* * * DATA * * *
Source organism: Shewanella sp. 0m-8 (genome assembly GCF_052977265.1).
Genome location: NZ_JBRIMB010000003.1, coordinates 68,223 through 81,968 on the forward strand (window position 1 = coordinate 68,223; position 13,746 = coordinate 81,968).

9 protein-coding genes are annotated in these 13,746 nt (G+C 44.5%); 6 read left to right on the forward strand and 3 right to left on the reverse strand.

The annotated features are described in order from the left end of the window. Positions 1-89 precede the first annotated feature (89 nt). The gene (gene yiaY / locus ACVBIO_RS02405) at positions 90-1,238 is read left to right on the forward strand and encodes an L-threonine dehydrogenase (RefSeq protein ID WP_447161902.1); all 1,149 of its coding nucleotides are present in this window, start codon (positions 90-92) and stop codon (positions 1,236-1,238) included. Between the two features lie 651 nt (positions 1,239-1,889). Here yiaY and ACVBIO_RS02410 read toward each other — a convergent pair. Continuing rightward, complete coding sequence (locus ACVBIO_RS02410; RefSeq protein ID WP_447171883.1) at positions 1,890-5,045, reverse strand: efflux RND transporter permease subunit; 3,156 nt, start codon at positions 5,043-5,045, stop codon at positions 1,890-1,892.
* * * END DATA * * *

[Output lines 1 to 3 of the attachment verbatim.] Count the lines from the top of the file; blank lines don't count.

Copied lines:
Source organism: Shewanella sp. 0m-8 (genome assembly GCF_052977265.1).
Genome location: NZ_JBRIMB010000003.1, coordinates 68,223 through 81,968 on the forward strand (window position 1 = coordinate 68,223; position 13,746 = coordinate 81,968).

9 protein-coding genes are annotated in these 13,746 nt (G+C 44.5%); 6 read left to right on the forward strand and 3 right to left on the reverse strand.